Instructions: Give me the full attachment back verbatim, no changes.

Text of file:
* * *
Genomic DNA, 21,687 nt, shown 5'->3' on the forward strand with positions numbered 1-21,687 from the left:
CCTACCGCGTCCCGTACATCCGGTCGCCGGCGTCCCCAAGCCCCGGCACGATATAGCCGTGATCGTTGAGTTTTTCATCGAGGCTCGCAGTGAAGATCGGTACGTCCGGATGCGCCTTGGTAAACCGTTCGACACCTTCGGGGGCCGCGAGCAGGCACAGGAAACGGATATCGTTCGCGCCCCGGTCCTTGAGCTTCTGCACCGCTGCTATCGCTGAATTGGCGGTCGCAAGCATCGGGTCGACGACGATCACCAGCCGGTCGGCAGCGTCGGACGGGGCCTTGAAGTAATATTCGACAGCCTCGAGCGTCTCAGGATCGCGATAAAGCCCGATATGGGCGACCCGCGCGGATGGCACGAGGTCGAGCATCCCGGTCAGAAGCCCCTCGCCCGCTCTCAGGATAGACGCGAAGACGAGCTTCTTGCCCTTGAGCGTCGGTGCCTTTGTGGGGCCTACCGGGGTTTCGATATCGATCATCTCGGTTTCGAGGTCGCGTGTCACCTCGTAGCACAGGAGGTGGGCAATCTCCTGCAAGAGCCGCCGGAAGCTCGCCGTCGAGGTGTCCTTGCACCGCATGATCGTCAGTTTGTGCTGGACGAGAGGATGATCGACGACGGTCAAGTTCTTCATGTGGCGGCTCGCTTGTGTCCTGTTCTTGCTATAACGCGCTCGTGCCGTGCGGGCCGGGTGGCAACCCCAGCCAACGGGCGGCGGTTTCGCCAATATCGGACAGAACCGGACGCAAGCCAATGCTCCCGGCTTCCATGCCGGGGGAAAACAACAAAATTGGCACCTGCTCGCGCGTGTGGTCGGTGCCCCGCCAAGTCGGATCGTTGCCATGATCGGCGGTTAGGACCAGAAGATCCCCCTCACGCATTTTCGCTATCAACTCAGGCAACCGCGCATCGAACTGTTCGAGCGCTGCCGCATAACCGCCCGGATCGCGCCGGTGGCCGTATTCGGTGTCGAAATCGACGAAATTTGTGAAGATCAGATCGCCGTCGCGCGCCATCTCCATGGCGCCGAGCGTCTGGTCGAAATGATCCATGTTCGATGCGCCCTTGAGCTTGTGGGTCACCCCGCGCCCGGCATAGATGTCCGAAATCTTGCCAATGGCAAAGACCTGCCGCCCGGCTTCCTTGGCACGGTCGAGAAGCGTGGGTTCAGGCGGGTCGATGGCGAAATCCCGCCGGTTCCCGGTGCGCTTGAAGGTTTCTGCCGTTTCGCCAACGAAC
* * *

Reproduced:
Genomic DNA, 21,687 nt, shown 5'->3' on the forward strand with positions numbered 1-21,687 from the left:
CCTACCGCGTCCCGTACATCCGGTCGCCGGCGTCCCCAAGCCCCGGCACGATATAGCCGTGATCGTTGAGTTTTTCATCGAGGCTCGCAGTGAAGATCGGTACGTCCGGATGCGCCTTGGTAAACCGTTCGACACCTTCGGGGGCCGCGAGCAGGCACAGGAAACGGATATCGTTCGCGCCCCGGTCCTTGAGCTTCTGCACCGCTGCTATCGCTGAATTGGCGGTCGCAAGCATCGGGTCGACGACGATCACCAGCCGGTCGGCAGCGTCGGACGGGGCCTTGAAGTAATATTCGACAGCCTCGAGCGTCTCAGGATCGCGATAAAGCCCGATATGGGCGACCCGCGCGGATGGCACGAGGTCGAGCATCCCGGTCAGAAGCCCCTCGCCCGCTCTCAGGATAGACGCGAAGACGAGCTTCTTGCCCTTGAGCGTCGGTGCCTTTGTGGGGCCTACCGGGGTTTCGATATCGATCATCTCGGTTTCGAGGTCGCGTGTCACCTCGTAGCACAGGAGGTGGGCAATCTCCTGCAAGAGCCGCCGGAAGCTCGCCGTCGAGGTGTCCTTGCACCGCATGATCGTCAGTTTGTGCTGGACGAGAGGATGATCGACGACGGTCAAGTTCTTCATGTGGCGGCTCGCTTGTGTCCTGTTCTTGCTATAACGCGCTCGTGCCGTGCGGGCCGGGTGGCAACCCCAGCCAACGGGCGGCGGTTTCGCCAATATCGGACAGAACCGGACGCAAGCCAATGCTCCCGGCTTCCATGCCGGGGGAAAACAACAAAATTGGCACCTGCTCGCGCGTGTGGTCGGTGCCCCGCCAAGTCGGATCGTTGCCATGATCGGCGGTTAGGACCAGAAGATCCCCCTCACGCATTTTCGCTATCAACTCAGGCAACCGCGCATCGAACTGTTCGAGCGCTGCCGCATAACCGCCCGGATCGCGCCGGTGGCCGTATTCGGTGTCGAAATCGACGAAATTTGTGAAGATCAGATCGCCGTCGCGCGCCATCTCCATGGCGCCGAGCGTCTGGTCGAAATGATCCATGTTCGATGCGCCCTTGAGCTTGTGGGTCACCCCGCGCCCGGCATAGATGTCCGAAATCTTGCCAATGGCAAAGACCTGCCGCCCGGCTTCCTTGGCACGGTCGAGAAGCGTGGGTTCAGGCGGGTCGATGGCGAAATCCCGCCGGTTCCCGGTGCGCTTGAAGGTTTCTGCCGTTTCGCCAACGAAC